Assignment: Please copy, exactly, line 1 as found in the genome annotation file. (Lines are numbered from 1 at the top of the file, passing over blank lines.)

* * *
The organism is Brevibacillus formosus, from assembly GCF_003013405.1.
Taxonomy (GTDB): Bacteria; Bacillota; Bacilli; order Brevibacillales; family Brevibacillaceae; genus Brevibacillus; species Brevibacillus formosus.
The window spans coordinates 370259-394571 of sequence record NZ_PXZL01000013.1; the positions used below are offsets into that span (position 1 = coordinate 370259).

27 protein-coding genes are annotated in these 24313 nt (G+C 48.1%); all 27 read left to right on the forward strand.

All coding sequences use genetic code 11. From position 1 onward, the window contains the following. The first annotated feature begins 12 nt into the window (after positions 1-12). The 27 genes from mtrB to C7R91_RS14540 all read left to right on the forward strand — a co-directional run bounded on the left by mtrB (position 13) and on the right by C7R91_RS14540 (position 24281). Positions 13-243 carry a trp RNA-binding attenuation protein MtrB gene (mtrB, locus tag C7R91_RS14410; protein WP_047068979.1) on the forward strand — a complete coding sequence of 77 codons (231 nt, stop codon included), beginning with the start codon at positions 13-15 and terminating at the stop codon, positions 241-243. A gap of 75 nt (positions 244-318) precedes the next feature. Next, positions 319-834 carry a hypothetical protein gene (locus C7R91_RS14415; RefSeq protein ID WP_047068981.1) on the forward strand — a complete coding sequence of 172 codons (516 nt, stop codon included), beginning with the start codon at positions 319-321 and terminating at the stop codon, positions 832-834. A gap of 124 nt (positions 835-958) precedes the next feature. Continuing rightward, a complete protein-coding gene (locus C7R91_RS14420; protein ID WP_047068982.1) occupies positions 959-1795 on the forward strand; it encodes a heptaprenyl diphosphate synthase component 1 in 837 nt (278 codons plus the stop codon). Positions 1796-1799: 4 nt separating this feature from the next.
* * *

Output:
The organism is Brevibacillus formosus, from assembly GCF_003013405.1.